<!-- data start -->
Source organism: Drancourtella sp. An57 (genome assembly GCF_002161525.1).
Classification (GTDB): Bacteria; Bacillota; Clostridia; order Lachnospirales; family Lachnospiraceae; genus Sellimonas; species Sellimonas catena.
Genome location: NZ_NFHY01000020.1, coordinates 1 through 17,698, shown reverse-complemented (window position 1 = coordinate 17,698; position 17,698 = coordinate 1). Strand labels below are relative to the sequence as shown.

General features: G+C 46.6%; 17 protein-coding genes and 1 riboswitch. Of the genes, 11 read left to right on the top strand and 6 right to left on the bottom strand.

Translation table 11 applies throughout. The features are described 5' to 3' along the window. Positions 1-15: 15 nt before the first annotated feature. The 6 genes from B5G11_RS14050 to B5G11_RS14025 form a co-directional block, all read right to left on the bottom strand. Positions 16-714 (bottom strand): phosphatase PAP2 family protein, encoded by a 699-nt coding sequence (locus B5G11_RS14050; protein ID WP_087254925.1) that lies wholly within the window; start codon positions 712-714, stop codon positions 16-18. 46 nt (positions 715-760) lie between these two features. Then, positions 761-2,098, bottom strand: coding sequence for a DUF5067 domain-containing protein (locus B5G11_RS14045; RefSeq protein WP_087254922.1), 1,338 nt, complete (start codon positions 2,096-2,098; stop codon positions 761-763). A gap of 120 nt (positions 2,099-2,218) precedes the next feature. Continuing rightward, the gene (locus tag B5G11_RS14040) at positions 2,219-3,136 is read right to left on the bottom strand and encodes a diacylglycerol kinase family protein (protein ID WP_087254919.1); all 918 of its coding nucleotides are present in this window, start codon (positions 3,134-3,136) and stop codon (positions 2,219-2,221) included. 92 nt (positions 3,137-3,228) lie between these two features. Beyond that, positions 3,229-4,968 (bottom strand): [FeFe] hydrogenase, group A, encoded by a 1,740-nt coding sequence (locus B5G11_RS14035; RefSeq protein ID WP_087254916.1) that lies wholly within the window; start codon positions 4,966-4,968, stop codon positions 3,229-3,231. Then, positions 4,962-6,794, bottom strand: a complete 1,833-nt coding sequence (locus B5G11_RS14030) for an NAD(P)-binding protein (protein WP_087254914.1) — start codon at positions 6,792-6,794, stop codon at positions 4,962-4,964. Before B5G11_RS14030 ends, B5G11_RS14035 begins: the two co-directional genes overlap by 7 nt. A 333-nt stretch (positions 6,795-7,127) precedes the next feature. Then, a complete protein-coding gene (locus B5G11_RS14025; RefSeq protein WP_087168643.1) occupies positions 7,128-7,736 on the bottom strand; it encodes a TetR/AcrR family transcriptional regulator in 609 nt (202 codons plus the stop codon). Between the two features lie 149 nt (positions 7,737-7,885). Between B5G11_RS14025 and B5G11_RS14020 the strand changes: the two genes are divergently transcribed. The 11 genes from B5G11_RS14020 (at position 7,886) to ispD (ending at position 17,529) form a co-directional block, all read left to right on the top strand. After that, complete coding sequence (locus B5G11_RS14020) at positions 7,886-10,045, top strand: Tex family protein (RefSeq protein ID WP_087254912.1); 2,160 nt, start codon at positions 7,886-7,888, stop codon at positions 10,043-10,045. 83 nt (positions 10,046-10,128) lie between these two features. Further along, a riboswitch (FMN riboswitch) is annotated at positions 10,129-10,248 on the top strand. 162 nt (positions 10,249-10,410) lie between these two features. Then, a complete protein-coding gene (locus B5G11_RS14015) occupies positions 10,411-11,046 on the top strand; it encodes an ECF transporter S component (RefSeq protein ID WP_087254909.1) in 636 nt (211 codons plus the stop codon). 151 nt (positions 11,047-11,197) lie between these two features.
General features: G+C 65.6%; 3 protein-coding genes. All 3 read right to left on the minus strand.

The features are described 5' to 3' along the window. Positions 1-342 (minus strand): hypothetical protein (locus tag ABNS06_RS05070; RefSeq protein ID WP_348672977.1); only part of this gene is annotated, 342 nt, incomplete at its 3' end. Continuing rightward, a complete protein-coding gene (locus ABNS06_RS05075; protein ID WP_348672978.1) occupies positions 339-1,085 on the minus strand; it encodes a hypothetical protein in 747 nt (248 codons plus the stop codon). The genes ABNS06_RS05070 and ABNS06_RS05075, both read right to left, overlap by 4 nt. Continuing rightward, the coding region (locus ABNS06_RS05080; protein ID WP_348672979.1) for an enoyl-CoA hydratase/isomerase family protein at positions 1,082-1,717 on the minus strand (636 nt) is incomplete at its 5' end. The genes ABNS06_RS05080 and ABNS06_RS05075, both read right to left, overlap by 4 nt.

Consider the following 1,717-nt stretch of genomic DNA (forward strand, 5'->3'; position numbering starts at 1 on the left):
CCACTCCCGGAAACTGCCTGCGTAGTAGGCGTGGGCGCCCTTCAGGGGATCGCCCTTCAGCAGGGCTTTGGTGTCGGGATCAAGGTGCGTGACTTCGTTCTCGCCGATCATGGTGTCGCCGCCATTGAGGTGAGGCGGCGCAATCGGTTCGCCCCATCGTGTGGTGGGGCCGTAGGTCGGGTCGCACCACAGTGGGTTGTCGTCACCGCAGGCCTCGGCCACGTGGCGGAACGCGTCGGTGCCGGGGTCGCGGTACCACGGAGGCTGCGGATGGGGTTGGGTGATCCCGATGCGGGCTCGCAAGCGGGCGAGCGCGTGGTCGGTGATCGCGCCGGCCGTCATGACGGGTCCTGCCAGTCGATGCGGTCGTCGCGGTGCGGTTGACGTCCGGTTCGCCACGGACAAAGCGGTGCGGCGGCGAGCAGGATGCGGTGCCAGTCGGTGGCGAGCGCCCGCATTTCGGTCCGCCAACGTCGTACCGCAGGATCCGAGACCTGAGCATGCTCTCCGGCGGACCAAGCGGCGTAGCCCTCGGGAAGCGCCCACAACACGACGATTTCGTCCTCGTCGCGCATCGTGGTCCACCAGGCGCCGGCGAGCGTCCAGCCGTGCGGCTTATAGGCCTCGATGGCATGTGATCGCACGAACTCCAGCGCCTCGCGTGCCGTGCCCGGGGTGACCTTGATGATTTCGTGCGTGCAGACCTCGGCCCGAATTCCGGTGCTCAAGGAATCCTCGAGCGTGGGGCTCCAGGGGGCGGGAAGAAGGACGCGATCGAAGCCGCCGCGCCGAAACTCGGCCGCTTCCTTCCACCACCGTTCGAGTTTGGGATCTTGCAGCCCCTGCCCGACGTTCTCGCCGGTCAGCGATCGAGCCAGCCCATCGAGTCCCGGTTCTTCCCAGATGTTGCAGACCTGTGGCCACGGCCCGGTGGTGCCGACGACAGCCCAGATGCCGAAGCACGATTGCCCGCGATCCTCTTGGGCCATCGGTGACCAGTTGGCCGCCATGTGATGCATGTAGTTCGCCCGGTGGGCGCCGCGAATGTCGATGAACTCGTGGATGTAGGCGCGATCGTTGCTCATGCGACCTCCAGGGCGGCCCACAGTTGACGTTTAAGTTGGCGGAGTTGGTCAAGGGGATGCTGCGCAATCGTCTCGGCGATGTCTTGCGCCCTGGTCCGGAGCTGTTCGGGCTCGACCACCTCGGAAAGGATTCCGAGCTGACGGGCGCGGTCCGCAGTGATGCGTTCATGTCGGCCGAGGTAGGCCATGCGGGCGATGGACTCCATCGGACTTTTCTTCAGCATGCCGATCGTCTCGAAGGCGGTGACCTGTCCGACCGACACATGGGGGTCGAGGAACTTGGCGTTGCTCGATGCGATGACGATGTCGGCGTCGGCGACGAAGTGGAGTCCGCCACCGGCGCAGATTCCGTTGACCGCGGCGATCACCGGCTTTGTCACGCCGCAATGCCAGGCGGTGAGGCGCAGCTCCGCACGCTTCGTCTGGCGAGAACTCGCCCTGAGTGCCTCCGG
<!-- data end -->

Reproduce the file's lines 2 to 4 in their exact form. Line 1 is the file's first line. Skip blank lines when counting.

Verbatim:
Classification (GTDB): Bacteria; Bacillota; Clostridia; order Lachnospirales; family Lachnospiraceae; genus Sellimonas; species Sellimonas catena.
Genome location: NZ_NFHY01000020.1, coordinates 1 through 17,698, shown reverse-complemented (window position 1 = coordinate 17,698; position 17,698 = coordinate 1). Strand labels below are relative to the sequence as shown.

General features: G+C 46.6%; 17 protein-coding genes and 1 riboswitch. Of the genes, 11 read left to right on the top strand and 6 right to left on the bottom strand.